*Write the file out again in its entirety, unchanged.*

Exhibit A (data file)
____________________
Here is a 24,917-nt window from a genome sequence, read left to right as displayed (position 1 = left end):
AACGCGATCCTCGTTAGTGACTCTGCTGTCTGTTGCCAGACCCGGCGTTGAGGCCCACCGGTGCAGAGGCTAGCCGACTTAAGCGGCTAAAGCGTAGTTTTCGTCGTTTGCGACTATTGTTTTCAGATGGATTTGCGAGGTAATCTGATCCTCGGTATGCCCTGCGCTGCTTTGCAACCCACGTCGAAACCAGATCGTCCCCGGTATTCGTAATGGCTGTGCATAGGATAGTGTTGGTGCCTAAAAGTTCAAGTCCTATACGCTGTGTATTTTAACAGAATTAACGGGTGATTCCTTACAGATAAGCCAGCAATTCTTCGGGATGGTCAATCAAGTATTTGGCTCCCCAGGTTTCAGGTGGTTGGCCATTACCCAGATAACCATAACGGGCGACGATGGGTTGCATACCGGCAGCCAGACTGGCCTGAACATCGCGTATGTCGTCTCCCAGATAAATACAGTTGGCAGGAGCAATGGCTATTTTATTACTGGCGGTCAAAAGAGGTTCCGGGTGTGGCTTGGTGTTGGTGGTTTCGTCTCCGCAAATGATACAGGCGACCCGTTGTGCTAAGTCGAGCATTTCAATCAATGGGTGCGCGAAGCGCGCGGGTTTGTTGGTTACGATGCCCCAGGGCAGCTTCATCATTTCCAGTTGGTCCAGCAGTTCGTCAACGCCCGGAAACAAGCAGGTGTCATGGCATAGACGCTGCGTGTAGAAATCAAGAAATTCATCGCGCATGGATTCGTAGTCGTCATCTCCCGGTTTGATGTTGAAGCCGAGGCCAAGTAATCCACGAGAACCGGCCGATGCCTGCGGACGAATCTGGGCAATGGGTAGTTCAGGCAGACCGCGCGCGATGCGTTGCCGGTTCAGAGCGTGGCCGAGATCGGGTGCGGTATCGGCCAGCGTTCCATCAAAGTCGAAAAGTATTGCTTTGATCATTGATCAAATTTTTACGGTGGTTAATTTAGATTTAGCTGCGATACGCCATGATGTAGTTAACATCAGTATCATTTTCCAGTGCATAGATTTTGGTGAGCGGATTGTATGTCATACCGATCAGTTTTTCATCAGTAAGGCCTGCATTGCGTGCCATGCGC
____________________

Here is a 24,917-nt window from a genome sequence, read left to right as displayed (position 1 = left end):
AACGCGATCCTCGTTAGTGACTCTGCTGTCTGTTGCCAGACCCGGCGTTGAGGCCCACCGGTGCAGAGGCTAGCCGACTTAAGCGGCTAAAGCGTAGTTTTCGTCGTTTGCGACTATTGTTTTCAGATGGATTTGCGAGGTAATCTGATCCTCGGTATGCCCTGCGCTGCTTTGCAACCCACGTCGAAACCAGATCGTCCCCGGTATTCGTAATGGCTGTGCATAGGATAGTGTTGGTGCCTAAAAGTTCAAGTCCTATACGCTGTGTATTTTAACAGAATTAACGGGTGATTCCTTACAGATAAGCCAGCAATTCTTCGGGATGGTCAATCAAGTATTTGGCTCCCCAGGTTTCAGGTGGTTGGCCATTACCCAGATAACCATAACGGGCGACGATGGGTTGCATACCGGCAGCCAGACTGGCCTGAACATCGCGTATGTCGTCTCCCAGATAAATACAGTTGGCAGGAGCAATGGCTATTTTATTACTGGCGGTCAAAAGAGGTTCCGGGTGTGGCTTGGTGTTGGTGGTTTCGTCTCCGCAAATGATACAGGCGACCCGTTGTGCTAAGTCGAGCATTTCAATCAATGGGTGCGCGAAGCGCGCGGGTTTGTTGGTTACGATGCCCCAGGGCAGCTTCATCATTTCCAGTTGGTCCAGCAGTTCGTCAACGCCCGGAAACAAGCAGGTGTCATGGCATAGACGCTGCGTGTAGAAATCAAGAAATTCATCGCGCATGGATTCGTAGTCGTCATCTCCCGGTTTGATGTTGAAGCCGAGGCCAAGTAATCCACGAGAACCGGCCGATGCCTGCGGACGAATCTGGGCAATGGGTAGTTCAGGCAGACCGCGCGCGATGCGTTGCCGGTTCAGAGCGTGGCCGAGATCGGGTGCGGTATCGGCCAGCGTTCCATCAAAGTCGAAAAGTATTGCTTTGATCATTGATCAAATTTTTACGGTGGTTAATTTAGATTTAGCTGCGATACGCCATGATGTAGTTAACATCAGTATCATTTTCCAGTGCATAGATTTTGGTGAGCGGATTGTATGTCATACCGATCAGTTTTTCATCAGTAAGGCCTGCATTGCGTGCCATGCGC